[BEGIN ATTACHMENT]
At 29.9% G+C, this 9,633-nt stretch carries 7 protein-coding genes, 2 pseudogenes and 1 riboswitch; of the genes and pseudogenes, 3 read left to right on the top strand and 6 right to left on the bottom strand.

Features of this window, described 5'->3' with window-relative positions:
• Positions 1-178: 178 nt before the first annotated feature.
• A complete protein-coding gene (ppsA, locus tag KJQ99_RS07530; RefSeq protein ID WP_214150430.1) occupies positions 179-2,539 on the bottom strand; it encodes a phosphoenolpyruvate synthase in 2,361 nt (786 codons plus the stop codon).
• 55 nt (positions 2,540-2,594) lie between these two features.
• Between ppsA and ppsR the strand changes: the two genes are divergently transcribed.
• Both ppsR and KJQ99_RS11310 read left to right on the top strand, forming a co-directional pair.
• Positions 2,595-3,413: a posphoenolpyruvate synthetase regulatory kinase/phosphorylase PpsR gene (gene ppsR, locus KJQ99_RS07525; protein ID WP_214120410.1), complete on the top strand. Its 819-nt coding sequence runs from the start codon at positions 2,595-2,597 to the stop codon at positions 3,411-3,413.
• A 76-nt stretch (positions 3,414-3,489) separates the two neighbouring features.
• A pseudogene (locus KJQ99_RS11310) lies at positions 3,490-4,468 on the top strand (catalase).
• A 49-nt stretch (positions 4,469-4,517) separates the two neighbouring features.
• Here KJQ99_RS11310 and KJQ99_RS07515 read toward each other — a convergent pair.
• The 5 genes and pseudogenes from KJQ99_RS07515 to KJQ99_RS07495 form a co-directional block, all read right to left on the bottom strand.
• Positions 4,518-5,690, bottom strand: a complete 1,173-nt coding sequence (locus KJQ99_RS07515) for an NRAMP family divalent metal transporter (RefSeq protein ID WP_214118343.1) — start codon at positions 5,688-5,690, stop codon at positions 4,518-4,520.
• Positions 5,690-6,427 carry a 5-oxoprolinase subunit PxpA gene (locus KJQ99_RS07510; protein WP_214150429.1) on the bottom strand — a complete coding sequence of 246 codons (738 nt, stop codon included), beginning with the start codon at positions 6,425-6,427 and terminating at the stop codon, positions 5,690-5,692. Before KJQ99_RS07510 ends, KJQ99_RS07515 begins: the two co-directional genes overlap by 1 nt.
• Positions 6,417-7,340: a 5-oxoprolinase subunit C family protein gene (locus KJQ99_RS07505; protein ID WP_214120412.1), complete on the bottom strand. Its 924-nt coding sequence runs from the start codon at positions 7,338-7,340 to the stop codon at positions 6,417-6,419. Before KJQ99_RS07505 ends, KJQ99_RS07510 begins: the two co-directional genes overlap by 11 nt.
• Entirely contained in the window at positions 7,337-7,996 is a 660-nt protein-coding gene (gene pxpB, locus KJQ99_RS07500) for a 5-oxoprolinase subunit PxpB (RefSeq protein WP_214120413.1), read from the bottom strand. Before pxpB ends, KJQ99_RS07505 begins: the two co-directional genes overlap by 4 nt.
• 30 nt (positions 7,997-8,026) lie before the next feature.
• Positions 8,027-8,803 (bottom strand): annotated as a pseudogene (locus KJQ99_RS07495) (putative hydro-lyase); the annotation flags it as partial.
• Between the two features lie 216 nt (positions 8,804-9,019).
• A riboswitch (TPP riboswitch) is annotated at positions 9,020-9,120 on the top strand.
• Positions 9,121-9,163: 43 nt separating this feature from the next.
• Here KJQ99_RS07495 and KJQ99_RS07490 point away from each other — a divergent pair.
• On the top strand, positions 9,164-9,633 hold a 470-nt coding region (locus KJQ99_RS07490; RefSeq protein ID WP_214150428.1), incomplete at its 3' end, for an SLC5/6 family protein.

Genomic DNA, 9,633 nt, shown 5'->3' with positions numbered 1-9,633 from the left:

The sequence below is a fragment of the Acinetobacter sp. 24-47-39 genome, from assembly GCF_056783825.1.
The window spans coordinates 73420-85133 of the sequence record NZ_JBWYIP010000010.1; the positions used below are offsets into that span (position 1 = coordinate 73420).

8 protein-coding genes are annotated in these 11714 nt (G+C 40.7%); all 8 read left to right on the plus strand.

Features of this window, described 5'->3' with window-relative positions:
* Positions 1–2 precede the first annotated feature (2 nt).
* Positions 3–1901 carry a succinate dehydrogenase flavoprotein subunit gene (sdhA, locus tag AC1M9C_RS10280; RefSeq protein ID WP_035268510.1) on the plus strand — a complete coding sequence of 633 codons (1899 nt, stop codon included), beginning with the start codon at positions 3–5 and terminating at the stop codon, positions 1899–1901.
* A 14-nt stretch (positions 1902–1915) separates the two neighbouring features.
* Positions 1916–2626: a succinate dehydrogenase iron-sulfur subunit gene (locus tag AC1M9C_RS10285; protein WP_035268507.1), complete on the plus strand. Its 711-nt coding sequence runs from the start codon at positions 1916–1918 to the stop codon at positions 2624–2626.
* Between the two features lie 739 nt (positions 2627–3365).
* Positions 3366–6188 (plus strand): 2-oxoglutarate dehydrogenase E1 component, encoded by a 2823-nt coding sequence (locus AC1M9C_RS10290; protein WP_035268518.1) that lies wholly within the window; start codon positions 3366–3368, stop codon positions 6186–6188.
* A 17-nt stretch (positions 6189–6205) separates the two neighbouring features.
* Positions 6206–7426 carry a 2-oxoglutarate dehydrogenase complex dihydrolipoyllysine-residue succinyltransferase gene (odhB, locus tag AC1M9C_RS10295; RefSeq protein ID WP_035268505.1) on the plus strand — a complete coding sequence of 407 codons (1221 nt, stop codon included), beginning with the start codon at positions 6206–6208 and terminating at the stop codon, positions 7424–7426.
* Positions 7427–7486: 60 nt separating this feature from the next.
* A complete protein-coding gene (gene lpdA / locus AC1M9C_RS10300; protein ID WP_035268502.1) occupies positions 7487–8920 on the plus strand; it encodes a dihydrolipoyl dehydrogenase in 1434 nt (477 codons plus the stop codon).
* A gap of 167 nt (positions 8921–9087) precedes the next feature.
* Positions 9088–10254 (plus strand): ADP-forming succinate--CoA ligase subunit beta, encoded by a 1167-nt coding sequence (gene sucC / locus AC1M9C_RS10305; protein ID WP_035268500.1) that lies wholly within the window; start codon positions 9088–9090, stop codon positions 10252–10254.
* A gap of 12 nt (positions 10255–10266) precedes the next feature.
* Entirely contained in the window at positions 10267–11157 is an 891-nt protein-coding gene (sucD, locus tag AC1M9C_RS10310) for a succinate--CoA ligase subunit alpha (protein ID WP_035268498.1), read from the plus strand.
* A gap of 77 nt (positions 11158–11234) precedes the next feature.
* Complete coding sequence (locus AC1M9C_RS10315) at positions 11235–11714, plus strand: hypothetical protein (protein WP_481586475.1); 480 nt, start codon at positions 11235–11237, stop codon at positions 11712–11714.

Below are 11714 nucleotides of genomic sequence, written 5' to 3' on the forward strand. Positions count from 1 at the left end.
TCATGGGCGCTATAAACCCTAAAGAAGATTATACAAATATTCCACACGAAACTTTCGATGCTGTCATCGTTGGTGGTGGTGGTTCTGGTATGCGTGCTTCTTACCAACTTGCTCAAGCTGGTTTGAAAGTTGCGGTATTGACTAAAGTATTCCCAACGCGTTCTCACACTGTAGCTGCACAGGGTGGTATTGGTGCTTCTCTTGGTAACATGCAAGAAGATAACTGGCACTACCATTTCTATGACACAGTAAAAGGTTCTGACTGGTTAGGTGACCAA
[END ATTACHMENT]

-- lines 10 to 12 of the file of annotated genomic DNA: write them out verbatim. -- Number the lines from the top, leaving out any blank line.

• A pseudogene (locus KJQ99_RS11310) lies at positions 3,490-4,468 on the top strand (catalase).
• A 49-nt stretch (positions 4,469-4,517) separates the two neighbouring features.
• Here KJQ99_RS11310 and KJQ99_RS07515 read toward each other — a convergent pair.